• Fowler-Taylor A.
      • Cioppa G.D.
      • et al.
      Omalizumab, anti-IgE recombinant humanized monoclonal antibody, for the treatment of severe allergic asthma.
      • Holgate S.T.
      • Chuchalin A.G.
      • Hebert J.
      • Lotvall J.
      • Persson G.B.
      • Chung K.F.
      • et al.
      Efficacy and safety of a recombinant anti-immunoglobulin E antibody (omalizumab) in severe allergic asthma.
      • Bousquet J.
      • Cabrera P.
      • Berkman N.
      • Buhl R.
      • Holgate S.
      • Wenzel S.
      • et al.
      The effect of treatment with omalizumab, an anti-IgE antibody, on asthma exacerbations and emergency medical visits in patients with severe persistent asthma.
      • Humbert M.
      • Beasley R.
      • Ayres J.
      • Slavin R.
      • Hebert J.
      • Bousquet J.
      • et al.
      Benefits of omalizumab as add-on therapy in patients with severe persistent asthma who are inadequately controlled despite best available therapy (GINA 2002 step 4 treatment): INNOVATE.
      • Bousquet J.
      • Siergiejko Z.
      • Swiebocka E.
      • Humbert M.
      • Rabe K.F.
      • Smith N.
      • et al.
      Persistency of response to omalizumab therapy in severe allergic (IgE-mediated) asthma.
      • Hanania N.A.
      • Alpan O.
      • Hamilos D.L.
      • Condemi J.J.
      • Reyes-Rivera I.
      • Zhu J.
      • et al.
      Omalizumab in severe allergic asthma inadequately controlled with standard therapy: a randomized trial.
      However, concern regarding a potential association with malignancy risk has led to a need to evaluate further the long-term safety of omalizumab. EXCELS is the first study to evaluate the long-term safety of omalizumab in a large population of patients with moderate-to-severe allergic asthma in a real-world setting.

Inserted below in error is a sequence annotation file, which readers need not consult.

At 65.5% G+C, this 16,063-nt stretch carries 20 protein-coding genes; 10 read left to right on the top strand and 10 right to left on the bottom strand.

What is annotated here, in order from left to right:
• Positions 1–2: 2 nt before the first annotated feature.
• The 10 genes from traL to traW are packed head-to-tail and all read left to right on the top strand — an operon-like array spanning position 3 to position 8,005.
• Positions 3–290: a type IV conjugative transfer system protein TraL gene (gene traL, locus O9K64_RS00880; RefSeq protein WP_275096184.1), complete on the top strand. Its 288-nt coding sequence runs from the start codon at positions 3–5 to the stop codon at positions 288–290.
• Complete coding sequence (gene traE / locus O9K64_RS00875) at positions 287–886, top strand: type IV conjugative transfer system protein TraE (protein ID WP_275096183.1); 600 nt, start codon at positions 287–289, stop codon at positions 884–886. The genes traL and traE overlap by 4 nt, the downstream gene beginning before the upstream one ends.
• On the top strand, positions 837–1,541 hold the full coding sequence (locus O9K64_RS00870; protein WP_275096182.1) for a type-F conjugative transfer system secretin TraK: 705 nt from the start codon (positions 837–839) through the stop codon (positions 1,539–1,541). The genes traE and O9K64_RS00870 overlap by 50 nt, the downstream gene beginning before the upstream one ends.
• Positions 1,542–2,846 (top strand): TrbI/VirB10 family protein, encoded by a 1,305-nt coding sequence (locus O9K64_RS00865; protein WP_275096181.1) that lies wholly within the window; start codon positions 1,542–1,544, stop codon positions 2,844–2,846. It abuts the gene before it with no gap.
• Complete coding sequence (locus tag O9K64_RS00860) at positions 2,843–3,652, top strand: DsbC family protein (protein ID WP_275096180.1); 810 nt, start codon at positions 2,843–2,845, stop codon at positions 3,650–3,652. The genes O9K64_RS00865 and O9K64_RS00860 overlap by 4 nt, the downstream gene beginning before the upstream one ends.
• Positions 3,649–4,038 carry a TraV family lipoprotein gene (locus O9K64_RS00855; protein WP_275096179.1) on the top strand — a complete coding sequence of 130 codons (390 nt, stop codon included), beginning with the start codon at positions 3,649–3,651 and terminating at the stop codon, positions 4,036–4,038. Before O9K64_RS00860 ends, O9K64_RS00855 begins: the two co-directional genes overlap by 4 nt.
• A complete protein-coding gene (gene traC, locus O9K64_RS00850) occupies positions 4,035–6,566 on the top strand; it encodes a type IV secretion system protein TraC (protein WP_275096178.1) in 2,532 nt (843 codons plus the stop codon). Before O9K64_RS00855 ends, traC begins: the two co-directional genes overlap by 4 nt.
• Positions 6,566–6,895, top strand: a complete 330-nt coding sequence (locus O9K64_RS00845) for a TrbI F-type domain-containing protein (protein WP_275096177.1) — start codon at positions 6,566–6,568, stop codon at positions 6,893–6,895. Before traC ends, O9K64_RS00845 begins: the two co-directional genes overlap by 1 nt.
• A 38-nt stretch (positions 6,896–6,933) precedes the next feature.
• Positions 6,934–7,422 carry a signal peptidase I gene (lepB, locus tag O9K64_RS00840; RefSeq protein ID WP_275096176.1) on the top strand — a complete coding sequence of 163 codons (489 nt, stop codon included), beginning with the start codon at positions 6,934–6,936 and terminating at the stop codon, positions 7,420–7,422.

EXCELS had a median follow-up of approximately 5 years for both the omalizumab and nonomalizumab cohorts and included patients at high risk of cancers (smokers and family history of cancer) and patients with a history of malignancy. Analyses of time to first primary malignancy adjusted for potential confounders also demonstrated similar risk between the 2 cohorts. These results suggest that omalizumab is not associated with an increased risk of malignancy, a conclusion also supported by the results of the sensitivity analyses. In addition, although patient numbers in subgroup analyses of subjects with a personal history of cancer/premalignant condition and patients with active cancer at baseline were small, the results suggest that omalizumab is not associated with a risk of malignancy progression. An exploratory analysis of cumulative omalizumab exposure on malignancy risk showed no meaningfully increased risk of malignancy.